Editorial - No hangover; By-the-drink alcohol sales in Radcliff haven't set off array of problems.

Article - Presence of alcohol apparently not ruining Radcliff


A year ago, opponents bet that allowing alcohol sales in Radcliff would trigger some sort of apocalyptic reaction.

DUIs would skyrocket. Drunkards would wander the community. Liquor stores would stake roots on every street corner.

Radcliff, alcohol opponents tried to scare people into believing, would become a hell on earth.

Almost a year after voters passed by-the-drink sales, anti-wet forces' predictions look more the work of Casey Stengel than Edgar Casey. None of their prophecies have materialized.

Not surprisingly, liquor sales have had little widespread effect - positive or negative.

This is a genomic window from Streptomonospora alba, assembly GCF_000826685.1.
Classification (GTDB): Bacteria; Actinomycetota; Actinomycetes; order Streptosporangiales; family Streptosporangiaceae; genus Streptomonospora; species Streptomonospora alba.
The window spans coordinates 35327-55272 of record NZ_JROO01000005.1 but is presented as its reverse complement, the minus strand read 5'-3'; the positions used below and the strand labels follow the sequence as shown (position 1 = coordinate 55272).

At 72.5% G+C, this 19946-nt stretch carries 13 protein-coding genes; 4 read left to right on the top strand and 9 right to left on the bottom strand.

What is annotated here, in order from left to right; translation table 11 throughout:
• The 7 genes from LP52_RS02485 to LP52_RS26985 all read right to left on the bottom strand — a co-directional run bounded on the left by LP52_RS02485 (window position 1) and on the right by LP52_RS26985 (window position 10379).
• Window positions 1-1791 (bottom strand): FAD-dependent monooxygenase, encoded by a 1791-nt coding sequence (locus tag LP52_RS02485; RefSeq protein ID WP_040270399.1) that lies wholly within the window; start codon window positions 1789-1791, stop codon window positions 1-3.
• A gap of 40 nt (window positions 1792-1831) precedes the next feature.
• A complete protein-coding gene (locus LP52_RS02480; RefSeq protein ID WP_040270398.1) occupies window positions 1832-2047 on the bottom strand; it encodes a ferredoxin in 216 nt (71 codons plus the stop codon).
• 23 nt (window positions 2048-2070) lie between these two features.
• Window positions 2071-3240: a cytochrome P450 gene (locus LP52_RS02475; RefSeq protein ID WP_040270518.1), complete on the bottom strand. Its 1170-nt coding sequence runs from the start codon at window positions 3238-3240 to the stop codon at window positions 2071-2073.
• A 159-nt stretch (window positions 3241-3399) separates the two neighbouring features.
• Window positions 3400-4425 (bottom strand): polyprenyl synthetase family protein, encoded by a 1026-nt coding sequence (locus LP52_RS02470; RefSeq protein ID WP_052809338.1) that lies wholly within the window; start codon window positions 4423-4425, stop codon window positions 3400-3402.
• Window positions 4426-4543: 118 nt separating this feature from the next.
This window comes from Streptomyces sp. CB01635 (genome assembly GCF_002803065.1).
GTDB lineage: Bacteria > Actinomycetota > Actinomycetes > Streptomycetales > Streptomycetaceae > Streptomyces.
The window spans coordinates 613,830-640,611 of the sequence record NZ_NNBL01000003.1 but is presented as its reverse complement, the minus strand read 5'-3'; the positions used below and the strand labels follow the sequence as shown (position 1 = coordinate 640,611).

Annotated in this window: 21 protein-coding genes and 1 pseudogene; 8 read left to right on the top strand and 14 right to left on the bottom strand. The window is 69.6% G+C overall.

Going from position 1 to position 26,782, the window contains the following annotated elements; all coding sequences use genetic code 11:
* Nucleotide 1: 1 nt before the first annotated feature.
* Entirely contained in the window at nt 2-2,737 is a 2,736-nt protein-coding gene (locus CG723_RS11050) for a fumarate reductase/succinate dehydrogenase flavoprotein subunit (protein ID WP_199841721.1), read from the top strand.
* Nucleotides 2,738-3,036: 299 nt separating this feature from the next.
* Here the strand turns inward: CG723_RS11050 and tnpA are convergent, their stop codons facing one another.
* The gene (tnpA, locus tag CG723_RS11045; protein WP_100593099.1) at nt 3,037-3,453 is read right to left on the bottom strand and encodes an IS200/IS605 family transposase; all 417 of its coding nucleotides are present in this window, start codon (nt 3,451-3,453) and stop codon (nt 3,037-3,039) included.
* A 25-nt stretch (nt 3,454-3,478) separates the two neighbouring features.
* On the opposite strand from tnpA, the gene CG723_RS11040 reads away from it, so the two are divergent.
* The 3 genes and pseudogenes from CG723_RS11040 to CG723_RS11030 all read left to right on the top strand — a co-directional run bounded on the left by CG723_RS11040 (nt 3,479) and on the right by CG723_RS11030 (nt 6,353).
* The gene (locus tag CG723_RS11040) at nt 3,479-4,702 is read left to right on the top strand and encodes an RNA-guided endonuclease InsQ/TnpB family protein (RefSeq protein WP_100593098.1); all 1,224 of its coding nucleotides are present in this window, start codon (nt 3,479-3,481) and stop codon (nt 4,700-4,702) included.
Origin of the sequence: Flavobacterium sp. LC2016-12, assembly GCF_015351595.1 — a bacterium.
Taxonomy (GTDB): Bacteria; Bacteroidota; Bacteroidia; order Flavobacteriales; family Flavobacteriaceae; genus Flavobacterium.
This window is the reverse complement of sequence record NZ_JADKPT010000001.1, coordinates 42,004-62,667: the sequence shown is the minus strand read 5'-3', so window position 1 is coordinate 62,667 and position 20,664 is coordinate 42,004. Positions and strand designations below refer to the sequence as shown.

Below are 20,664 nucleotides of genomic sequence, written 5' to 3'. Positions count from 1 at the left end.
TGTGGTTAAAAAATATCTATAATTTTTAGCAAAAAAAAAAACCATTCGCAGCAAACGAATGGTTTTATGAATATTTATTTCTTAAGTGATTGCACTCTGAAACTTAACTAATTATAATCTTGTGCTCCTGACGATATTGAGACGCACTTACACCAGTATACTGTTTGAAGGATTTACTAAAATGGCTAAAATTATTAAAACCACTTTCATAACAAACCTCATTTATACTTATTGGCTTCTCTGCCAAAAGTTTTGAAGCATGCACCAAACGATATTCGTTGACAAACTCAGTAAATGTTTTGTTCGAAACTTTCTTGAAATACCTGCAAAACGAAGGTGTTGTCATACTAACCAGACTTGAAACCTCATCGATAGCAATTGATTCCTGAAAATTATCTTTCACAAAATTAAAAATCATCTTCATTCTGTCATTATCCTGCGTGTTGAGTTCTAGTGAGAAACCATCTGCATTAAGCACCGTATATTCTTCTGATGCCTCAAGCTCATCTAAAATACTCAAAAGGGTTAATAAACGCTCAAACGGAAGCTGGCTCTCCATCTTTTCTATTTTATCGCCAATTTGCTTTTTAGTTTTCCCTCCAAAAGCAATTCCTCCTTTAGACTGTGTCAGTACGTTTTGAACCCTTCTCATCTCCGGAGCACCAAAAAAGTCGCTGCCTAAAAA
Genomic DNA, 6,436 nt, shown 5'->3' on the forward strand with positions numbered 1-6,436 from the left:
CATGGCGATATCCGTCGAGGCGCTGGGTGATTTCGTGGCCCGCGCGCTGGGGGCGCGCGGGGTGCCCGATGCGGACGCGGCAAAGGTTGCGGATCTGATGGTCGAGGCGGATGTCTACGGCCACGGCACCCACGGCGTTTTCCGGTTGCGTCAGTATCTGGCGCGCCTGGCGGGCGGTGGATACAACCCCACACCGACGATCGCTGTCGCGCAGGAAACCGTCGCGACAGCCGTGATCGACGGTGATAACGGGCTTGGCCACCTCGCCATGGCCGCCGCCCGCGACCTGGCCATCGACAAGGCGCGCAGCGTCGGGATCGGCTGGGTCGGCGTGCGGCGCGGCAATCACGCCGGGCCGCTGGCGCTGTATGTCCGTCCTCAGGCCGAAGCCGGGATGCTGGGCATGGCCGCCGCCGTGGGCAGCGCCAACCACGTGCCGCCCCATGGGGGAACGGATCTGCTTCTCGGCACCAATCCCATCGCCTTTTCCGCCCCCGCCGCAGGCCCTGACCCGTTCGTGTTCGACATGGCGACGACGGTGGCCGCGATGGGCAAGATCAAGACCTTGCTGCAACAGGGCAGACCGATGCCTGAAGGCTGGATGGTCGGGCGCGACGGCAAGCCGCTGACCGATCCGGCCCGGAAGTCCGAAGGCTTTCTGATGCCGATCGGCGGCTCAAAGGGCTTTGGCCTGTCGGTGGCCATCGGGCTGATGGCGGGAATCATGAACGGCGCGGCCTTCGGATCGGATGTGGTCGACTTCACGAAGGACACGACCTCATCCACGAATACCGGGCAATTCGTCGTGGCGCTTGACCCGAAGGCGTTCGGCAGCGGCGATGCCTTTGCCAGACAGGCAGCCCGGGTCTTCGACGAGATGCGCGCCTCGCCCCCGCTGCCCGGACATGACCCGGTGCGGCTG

DUIs in Radcliff are down and alcohol-related problems simply haven't cropped up. At the same time, there hasn't been the flood of new businesses that some supporters expected.

After all, alcohol, despite a decades-old ban, always has been in Hardin County, with resident regularly trekking to nearby Meade and Nelson counties for booze. The alcoholic beverage trade is just more visible now.

If anything, the time since the election and the sales of the first drinks has shown that alcohol opponents never understood the motives of those pushing to erase prohibition. It had nothing to do with getting tanked. Rather, it was a campaign for availability, convenience and freedom of choice.